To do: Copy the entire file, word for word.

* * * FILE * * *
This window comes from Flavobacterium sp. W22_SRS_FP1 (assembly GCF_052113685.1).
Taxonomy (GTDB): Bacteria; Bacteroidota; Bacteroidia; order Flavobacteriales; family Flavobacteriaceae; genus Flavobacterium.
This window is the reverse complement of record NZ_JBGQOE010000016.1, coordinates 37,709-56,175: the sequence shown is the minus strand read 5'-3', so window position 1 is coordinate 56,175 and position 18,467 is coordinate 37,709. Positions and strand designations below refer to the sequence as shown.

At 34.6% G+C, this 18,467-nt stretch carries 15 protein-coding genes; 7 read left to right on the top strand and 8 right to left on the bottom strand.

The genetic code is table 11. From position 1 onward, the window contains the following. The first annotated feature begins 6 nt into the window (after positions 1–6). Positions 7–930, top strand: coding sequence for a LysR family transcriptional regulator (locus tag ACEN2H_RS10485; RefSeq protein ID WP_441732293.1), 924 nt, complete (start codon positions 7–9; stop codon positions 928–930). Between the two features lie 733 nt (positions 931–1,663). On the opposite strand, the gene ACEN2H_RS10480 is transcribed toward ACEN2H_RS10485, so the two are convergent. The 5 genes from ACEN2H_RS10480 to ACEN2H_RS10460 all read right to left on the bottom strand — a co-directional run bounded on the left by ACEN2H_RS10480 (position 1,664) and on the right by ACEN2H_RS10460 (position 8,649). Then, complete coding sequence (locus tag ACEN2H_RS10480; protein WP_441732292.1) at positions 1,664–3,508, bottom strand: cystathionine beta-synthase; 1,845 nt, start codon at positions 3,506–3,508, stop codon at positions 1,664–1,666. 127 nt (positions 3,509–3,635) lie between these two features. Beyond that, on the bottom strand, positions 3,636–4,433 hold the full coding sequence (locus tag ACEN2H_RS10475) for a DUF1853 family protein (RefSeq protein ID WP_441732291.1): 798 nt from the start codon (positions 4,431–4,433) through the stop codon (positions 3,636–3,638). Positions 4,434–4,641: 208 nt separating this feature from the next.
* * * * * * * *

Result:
This window comes from Flavobacterium sp. W22_SRS_FP1 (assembly GCF_052113685.1).
Taxonomy (GTDB): Bacteria; Bacteroidota; Bacteroidia; order Flavobacteriales; family Flavobacteriaceae; genus Flavobacterium.
This window is the reverse complement of record NZ_JBGQOE010000016.1, coordinates 37,709-56,175: the sequence shown is the minus strand read 5'-3', so window position 1 is coordinate 56,175 and position 18,467 is coordinate 37,709. Positions and strand designations below refer to the sequence as shown.

At 34.6% G+C, this 18,467-nt stretch carries 15 protein-coding genes; 7 read left to right on the top strand and 8 right to left on the bottom strand.

The genetic code is table 11. From position 1 onward, the window contains the following. The first annotated feature begins 6 nt into the window (after positions 1–6). Positions 7–930, top strand: coding sequence for a LysR family transcriptional regulator (locus tag ACEN2H_RS10485; RefSeq protein ID WP_441732293.1), 924 nt, complete (start codon positions 7–9; stop codon positions 928–930). Between the two features lie 733 nt (positions 931–1,663). On the opposite strand, the gene ACEN2H_RS10480 is transcribed toward ACEN2H_RS10485, so the two are convergent. The 5 genes from ACEN2H_RS10480 to ACEN2H_RS10460 all read right to left on the bottom strand — a co-directional run bounded on the left by ACEN2H_RS10480 (position 1,664) and on the right by ACEN2H_RS10460 (position 8,649). Then, complete coding sequence (locus tag ACEN2H_RS10480; protein WP_441732292.1) at positions 1,664–3,508, bottom strand: cystathionine beta-synthase; 1,845 nt, start codon at positions 3,506–3,508, stop codon at positions 1,664–1,666. 127 nt (positions 3,509–3,635) lie between these two features. Beyond that, on the bottom strand, positions 3,636–4,433 hold the full coding sequence (locus tag ACEN2H_RS10475) for a DUF1853 family protein (RefSeq protein ID WP_441732291.1): 798 nt from the start codon (positions 4,431–4,433) through the stop codon (positions 3,636–3,638). Positions 4,434–4,641: 208 nt separating this feature from the next.